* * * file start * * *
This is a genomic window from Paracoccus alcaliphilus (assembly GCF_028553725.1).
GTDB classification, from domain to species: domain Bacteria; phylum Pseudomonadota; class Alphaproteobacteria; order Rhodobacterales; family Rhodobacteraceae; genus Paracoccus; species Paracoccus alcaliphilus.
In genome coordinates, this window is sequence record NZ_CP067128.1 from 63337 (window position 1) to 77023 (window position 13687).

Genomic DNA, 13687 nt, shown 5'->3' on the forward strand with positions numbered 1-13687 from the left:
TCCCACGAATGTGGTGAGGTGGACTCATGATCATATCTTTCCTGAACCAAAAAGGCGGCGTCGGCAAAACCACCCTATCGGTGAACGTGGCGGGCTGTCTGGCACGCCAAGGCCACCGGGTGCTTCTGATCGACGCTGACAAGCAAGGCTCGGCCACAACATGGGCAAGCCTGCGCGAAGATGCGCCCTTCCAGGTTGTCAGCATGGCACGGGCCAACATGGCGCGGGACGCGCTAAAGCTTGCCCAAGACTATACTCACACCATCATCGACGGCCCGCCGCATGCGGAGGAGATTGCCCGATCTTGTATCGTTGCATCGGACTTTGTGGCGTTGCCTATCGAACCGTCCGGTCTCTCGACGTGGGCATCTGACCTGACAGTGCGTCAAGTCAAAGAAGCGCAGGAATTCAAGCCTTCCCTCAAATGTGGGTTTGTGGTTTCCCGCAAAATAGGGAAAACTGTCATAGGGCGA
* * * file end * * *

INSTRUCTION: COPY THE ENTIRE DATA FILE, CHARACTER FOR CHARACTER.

This is a genomic window from Paracoccus alcaliphilus (assembly GCF_028553725.1).
GTDB classification, from domain to species: domain Bacteria; phylum Pseudomonadota; class Alphaproteobacteria; order Rhodobacterales; family Rhodobacteraceae; genus Paracoccus; species Paracoccus alcaliphilus.
In genome coordinates, this window is sequence record NZ_CP067128.1 from 63337 (window position 1) to 77023 (window position 13687).

Genomic DNA, 13687 nt, shown 5'->3' on the forward strand with positions numbered 1-13687 from the left:
TCCCACGAATGTGGTGAGGTGGACTCATGATCATATCTTTCCTGAACCAAAAAGGCGGCGTCGGCAAAACCACCCTATCGGTGAACGTGGCGGGCTGTCTGGCACGCCAAGGCCACCGGGTGCTTCTGATCGACGCTGACAAGCAAGGCTCGGCCACAACATGGGCAAGCCTGCGCGAAGATGCGCCCTTCCAGGTTGTCAGCATGGCACGGGCCAACATGGCGCGGGACGCGCTAAAGCTTGCCCAAGACTATACTCACACCATCATCGACGGCCCGCCGCATGCGGAGGAGATTGCCCGATCTTGTATCGTTGCATCGGACTTTGTGGCGTTGCCTATCGAACCGTCCGGTCTCTCGACGTGGGCATCTGACCTGACAGTGCGTCAAGTCAAAGAAGCGCAGGAATTCAAGCCTTCCCTCAAATGTGGGTTTGTGGTTTCCCGCAAAATAGGGAAAACTGTCATAGGGCGA